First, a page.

- influence on national defense security, including influence on domestic manufacturing capabilities, services and related facilities and equipment required by national defense;
- influence on national economic stability;
- influence on basic social order; and
- influence on China's ability to research and develop key technologies for national security.
2.3 Review Procedures
(a) Review Body
The foreign investment security review committee will be guided by the State Council and led by the National Development and Reform Commission and MOFCOM, which will conduct reviews together with other agencies on as needed basis.
Foreign investors shall make an application to MOFCOM when acquiring domestic companies. If the transaction falls into the scope of national security review, MOFCOM will submit the application to the committee for review within 5 working days. The Notice also permits the agencies of the State Council, national trade associations, competitors, suppliers and upstream and downstream enterprises to apply to MOFCOM for review of a transaction.
The review process starts with a "general review", and if a transaction fails to pass the general review, a "special review" will be required. If a transaction is deemed not have an impact on national security, the committee will send its review opinion to MOFCOM. Where a transaction is deemed to affect national security, a "special review" will be initiated by the committee and a security evaluation will be conducted and in the event of major disagreements, the committee will submit the transaction to the State Council for its final decision. After a final decision is made, MOFCOM will notify the applicant about the review result.
During national security review, the applicant may apply to MOFCOM to amend the transaction plan or cancel the transaction. Where the acquisition of domestic companies by foreign investors has had or may have a material impact on national security, the committee shall require MOFCOM, together with the relevant agencies, to terminate the transaction or transfer relevant equities/assets or take other effective measures to eliminate the transaction's impact on national security.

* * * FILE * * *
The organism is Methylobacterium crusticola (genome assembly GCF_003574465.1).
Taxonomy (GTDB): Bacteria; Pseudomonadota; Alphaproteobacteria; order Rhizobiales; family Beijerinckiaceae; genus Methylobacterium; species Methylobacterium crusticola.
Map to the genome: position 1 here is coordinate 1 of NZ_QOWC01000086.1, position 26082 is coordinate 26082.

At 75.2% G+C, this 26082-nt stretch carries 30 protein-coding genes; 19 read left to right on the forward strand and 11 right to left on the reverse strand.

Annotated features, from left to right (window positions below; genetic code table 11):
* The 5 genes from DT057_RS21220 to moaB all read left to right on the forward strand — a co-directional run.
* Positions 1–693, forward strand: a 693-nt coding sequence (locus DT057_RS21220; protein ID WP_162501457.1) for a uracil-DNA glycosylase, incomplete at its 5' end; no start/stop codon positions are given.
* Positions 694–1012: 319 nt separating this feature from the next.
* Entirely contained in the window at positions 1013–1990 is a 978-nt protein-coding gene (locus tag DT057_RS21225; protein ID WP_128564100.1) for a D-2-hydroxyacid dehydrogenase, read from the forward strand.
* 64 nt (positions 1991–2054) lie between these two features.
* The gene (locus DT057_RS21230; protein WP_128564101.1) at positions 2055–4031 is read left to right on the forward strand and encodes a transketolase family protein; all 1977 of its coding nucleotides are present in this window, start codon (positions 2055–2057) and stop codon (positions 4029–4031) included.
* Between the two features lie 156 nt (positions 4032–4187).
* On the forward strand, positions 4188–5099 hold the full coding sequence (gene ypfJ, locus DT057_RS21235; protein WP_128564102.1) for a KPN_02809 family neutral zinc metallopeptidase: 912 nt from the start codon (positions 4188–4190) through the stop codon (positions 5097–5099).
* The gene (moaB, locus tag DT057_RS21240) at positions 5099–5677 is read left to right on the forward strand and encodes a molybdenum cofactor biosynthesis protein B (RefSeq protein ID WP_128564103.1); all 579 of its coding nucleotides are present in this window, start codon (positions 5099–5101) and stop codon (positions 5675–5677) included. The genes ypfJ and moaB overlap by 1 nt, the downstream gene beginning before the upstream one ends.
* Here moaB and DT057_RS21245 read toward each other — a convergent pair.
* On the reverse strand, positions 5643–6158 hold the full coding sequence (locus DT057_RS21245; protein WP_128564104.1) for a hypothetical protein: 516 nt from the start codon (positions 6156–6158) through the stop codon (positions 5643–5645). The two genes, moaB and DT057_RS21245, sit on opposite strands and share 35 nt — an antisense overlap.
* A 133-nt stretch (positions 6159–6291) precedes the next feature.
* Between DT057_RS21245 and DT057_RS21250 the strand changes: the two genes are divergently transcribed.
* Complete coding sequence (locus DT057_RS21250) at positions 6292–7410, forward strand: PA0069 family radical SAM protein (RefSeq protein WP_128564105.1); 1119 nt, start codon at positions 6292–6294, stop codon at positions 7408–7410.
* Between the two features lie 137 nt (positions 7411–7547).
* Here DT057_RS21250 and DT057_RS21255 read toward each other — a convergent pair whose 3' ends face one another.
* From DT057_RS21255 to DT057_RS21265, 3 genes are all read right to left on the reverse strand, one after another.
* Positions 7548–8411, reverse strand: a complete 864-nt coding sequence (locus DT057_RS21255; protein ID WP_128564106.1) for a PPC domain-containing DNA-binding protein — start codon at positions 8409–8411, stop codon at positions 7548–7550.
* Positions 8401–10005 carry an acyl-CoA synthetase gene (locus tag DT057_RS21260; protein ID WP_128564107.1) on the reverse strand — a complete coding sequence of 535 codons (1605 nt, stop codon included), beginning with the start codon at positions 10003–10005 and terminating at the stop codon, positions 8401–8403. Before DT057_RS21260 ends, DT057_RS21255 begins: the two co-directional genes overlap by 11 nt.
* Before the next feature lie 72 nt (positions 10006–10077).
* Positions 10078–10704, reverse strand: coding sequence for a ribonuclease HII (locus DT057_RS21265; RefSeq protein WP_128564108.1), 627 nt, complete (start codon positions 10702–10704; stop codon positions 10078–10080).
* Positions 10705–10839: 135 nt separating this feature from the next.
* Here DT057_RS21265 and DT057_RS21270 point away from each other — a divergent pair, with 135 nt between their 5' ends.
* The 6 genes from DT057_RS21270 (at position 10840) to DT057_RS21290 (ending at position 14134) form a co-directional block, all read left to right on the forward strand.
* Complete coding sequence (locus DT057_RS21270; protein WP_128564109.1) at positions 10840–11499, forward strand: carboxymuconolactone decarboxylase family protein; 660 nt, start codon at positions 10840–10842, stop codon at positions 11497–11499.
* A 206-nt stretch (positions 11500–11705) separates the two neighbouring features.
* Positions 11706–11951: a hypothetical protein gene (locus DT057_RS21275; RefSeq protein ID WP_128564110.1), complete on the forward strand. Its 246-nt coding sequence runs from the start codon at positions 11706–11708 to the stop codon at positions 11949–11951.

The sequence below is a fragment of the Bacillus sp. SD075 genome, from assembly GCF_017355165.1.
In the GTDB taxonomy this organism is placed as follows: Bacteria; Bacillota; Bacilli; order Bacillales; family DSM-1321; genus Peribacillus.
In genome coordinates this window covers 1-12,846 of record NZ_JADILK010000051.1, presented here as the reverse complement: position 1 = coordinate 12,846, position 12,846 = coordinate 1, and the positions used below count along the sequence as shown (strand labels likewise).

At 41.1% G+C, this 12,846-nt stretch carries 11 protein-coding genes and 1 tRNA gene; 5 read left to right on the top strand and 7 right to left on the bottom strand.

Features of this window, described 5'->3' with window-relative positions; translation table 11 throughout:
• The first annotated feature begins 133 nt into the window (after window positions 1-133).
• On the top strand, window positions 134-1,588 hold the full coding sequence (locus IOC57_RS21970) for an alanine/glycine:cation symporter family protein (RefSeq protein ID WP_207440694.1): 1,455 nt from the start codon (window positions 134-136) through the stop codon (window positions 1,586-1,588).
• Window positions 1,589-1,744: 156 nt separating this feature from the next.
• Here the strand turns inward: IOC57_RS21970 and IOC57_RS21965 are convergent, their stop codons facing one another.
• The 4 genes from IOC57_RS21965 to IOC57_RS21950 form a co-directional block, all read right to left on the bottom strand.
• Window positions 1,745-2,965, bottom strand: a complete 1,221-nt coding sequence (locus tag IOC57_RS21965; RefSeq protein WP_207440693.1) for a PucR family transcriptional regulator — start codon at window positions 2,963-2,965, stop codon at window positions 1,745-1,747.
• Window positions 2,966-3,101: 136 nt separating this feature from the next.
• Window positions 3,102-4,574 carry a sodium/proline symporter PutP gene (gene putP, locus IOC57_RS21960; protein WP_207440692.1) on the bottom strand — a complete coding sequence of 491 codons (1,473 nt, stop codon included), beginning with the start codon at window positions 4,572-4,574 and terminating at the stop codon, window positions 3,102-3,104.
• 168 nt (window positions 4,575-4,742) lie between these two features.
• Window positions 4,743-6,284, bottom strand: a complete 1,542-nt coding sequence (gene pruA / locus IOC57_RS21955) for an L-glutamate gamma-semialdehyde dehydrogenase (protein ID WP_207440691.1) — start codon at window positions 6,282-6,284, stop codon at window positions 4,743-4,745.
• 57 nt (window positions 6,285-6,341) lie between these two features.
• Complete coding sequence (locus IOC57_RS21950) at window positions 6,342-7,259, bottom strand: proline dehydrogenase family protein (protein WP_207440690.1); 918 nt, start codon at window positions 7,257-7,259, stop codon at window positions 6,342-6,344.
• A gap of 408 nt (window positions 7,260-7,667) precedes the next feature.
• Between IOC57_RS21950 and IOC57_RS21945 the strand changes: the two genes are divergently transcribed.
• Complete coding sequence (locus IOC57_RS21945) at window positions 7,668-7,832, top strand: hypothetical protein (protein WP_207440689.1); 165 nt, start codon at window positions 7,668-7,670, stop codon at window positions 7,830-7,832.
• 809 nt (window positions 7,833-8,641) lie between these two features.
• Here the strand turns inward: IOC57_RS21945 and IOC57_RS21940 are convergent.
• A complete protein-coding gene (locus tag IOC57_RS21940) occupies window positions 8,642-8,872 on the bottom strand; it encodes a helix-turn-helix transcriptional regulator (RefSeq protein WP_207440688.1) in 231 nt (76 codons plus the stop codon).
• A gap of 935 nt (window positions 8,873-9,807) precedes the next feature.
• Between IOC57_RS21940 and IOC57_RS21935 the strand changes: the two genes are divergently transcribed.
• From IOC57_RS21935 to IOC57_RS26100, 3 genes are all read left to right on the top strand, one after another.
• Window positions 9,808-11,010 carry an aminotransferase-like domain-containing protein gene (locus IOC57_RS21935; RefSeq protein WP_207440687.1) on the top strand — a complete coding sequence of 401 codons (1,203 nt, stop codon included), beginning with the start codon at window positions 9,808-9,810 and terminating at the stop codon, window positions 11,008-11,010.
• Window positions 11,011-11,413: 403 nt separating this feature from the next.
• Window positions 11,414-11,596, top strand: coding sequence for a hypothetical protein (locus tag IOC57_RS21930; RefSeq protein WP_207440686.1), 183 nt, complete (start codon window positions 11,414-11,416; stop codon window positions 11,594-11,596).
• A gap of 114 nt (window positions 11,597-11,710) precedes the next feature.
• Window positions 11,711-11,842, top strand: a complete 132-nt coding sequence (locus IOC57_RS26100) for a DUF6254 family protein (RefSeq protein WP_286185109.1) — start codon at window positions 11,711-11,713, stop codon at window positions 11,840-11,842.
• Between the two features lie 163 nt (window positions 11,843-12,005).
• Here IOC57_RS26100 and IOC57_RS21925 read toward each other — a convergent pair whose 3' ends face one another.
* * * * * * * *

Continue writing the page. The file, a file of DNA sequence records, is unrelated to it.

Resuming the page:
As mentioned in the beginning of this article, the requirement for national security review is already stipulated in the AML, however, there were no concrete rules in place until the newly issued Notice. In addition to the requirement for national review in respect of M&A activities, foreign investment in China must comply with the Catalogue for the Guidance of Foreign Investment Industries and, if required, complete anti-trust review in accordance with the AML. However, compared to developed countries, China's new requirement for national security review is not unique. For example, Australia has set up the Foreign Investment Review Board to review foreign investment projects, and the United States also has an intra-agency Committee on Foreign Investment in the United States, which reviews foreign investment in a US company that may result in foreign control or have an impact on national security.
While China's national security review may add additional burden and costs on foreign investors as well as uncertainty for M&A transactions in China, the Notice also provides a timeline for the review process and some level of transparency on the review procedures.
The Notice describes the scope of review in a broad stroke and some of the products or sectors are not sufficiently described or defined and this may give the review committee a lot of discretion. For example, the term "important agricultural products" are not defined and thus it is difficult to ascertain what kinds of products are covered, whether agricultural products include agricultural products processing, etc.
With respect to content of review, the Notice does not specify the criteria for evaluating influence on national economic stability and influence on basic social order. As the national review gets tested in real-life cases, there will likely be questions raised on the review process and procedures. It is possible that further explanations or regulations will be issued by the State Council or relevant agencies to make the national review more workable in the future.
The content of this article is intended to provide a general guide to the subject matter. Specialist advice should be sought about your specific circumstances.